At a 2016 Comic-Con in San Diego, California, a panel of education professionals shed some light on the superpowers that comics are filled with, both figuratively and literally. “Idioms, homonyms, homophones—you can see that clearly in the play between text and pictures,” said Lalitha Nataraj, a panelist and librarian. “For that reason, comics are wonderful.”

Another panelist uses Chris Claremont’s X-Men comic book to explain one of the most significant roles comic books play in building literacy skills. “You have Colossus, and he’s this big, giant metal guy. You get a really good sense of what the word colossus means and that’s a good 10-cent word. Banshee’s power is screaming. You have these characters that embody the vocabulary words that they are. That’s something that’s a fun way to learn new words, in addition to the contextual clues,” said James Bucky Carter, author of Building Literacy Connections with Graphic Novels.

There are several ways that comic books can be used to educate learners of all ages.

Motivation
Adults who read at a low level or cannot read at all can be intimidated by books overflowing with text.

Reading Comprehension
The sequential artwork in comic books lays the foundation for building reading comprehension skills.

Dialogue
In comic books, readers are exposed to a great deal of dialogue. This especially is valuable for English language learners.

Writing
Comic books contain basic story elements such as setting, characters, rising action, climax, falling action, and resolution. Each panel in a comic book equals one paragraph.

Vocabulary
As mentioned above, comic books provide a baseline for learning vocabulary.  READ MORE >>


Monday, December 9, 2019

What Is Health Literacy and Why Do I Need It? via US News & World Report


What Is Health Literacy and Why Do I Need It?
U.S. News & World Report: 12.14.2018 by Lisa Esposito

DO YOU KNOW THE difference between an angiogram and angioplasty? Can you breeze through medical questionnaires and confidently navigate patient portals? Are you sure the insurance coverage you're choosing has the best deductible, premiums and copays – and do you understand what those terms really mean? When your sick child needs medicine in the middle of the night, are you certain you're giving the right dosage?

It's impossible for anyone to know everything they need to know about health and health care. That's where health literacy comes in. Health literacy isn't just about being able to fill out hospital forms or comprehend medical jargon. For patients, health literacy encompasses knowing what you don't know, feeling confident asking questions and knowing whom to ask. Health literacy skills help patients navigate a complex health care system and get the best results from their care.

On their end, doctors, nurses and pharmacists can do a lot to make themselves clearer. Using plain language to describe a disease process or explain a medical procedure helps. Showing parents or patients how to measure a medication helps. Providing reader-friendly pamphlets and educational material helps. Letting patients know whom to call when they have questions at home helps, too.

How Is Your Health Literacy?

Health literacy involves a range of abilities, skills and knowledge, including the following:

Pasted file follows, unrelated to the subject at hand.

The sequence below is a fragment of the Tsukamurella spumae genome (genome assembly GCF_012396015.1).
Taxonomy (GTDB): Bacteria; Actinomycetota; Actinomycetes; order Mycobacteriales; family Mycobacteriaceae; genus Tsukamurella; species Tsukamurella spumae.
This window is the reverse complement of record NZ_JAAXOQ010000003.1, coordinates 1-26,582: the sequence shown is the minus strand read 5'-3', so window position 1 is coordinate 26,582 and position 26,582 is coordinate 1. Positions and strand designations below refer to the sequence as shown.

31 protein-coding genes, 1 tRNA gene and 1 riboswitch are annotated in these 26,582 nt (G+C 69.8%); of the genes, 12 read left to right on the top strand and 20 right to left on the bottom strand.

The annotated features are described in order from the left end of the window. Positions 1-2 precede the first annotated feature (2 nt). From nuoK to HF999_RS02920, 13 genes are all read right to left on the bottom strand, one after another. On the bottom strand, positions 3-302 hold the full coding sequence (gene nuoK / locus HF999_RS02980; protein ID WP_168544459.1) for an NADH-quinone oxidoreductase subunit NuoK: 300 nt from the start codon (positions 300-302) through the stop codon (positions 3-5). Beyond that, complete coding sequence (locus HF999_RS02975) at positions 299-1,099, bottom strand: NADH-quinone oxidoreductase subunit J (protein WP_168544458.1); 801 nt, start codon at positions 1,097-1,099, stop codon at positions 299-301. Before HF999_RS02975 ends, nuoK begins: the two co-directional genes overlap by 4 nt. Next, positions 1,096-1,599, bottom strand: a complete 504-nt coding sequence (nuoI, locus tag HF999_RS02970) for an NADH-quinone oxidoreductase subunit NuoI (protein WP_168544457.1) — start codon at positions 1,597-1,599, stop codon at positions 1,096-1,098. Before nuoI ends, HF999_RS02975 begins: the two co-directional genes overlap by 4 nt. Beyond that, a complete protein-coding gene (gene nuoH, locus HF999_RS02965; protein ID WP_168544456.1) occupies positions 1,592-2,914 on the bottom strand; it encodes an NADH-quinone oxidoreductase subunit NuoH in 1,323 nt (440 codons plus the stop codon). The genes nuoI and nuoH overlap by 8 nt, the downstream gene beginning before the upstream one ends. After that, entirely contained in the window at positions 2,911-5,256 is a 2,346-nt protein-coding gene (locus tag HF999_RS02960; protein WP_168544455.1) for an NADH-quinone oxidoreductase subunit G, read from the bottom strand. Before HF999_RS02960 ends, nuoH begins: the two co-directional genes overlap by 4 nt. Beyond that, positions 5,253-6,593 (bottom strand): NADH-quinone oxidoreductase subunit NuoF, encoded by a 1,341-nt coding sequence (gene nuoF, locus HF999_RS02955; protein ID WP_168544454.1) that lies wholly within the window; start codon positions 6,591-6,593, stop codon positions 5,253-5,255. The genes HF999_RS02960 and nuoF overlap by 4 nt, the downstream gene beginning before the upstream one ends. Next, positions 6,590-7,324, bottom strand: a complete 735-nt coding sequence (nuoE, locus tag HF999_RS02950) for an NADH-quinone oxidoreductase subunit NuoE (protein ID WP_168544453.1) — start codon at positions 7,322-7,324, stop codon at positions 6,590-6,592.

➧Navigating the health care system (includes filling out forms, finding appropriate providers and services).
➧Describing symptoms and sharing personal health information with providers.
➧Having health knowledge: how the body works, types of disease and disease causes.
➧Making connections between lifestyle (smoking, drinking, diet and exercise) and health.
➧Weighing risks and benefits of medical tests, procedures and treatments.
➧Managing chronic conditions and keeping up with self-care.
➧Numeracy: understanding and being able to work with numbers.

Terry Davis, a professor of medicine and pediatrics at the Feist-Weiller Cancer Center at Louisiana State University Health Sciences Center in Shreveport, is a pioneer in the field of health literacy.

Health literacy itself "is sort of a jargon-y term," Davis says. "It's the ability to obtain information, understand it and use it in a way that can help you make health decisions that fit for you. It's about using health information and services. The problem is nine of 10 adults can't clearly understand materials that are commonly used in health systems and the media now."  READ MORE >>


Health
Quick Guide to Health Literacy and Older Adults, US Dept of Health & Human Services

2019: Health Literacy in the 50 States, Health IQ (an Insurance Co.)
2018: How Health Literacy Got Started, Helen Osborne
2017: Hidden Cost of Healthcare System Complexity, Accenture
2015: Health Literacy & Patient Engagement, 12th Annual Report, US HHS Sep 2015
2011: Health Literacy Interventions Outcomes: Updated Systematic Rvw, AHRQ
2010: Health Literacy, NNLM
2010: Health Literacy: Accurate Accessible Actionable Health Info. for All, CDC
2009: Reaching America’s Health Potential Among Adults, RWJ Foundation
2009: Low Health Literacy, NAAL 2003
2004: Literacy and Health in America, ETS


Sunday, December 8, 2019

Literacy – Spanning the US :: Bastrop TX :: Pleasanton CA :: Kingston NY :: Redlands CA

Literacy: Spanning the US

Bastrop Literacy Group Graduates First Class Of Future U.S. Citizens
Statesman: 10.11.2019 by Brandon Mulder

Miriam Rowe proudly stood before a small gathering in the Bastrop Public Library on Wednesday afternoon to receive her graduation certificate. Rowe had just completed several months of study in the Citizen Test Preparation Class.

All that lies between her and U.S. citizenship is a two-part naturalization test — the first part an English assessment that tests an applicant’s command of the language, the second part a civics test that gauges the applicant’s knowledge of U.S. government and history.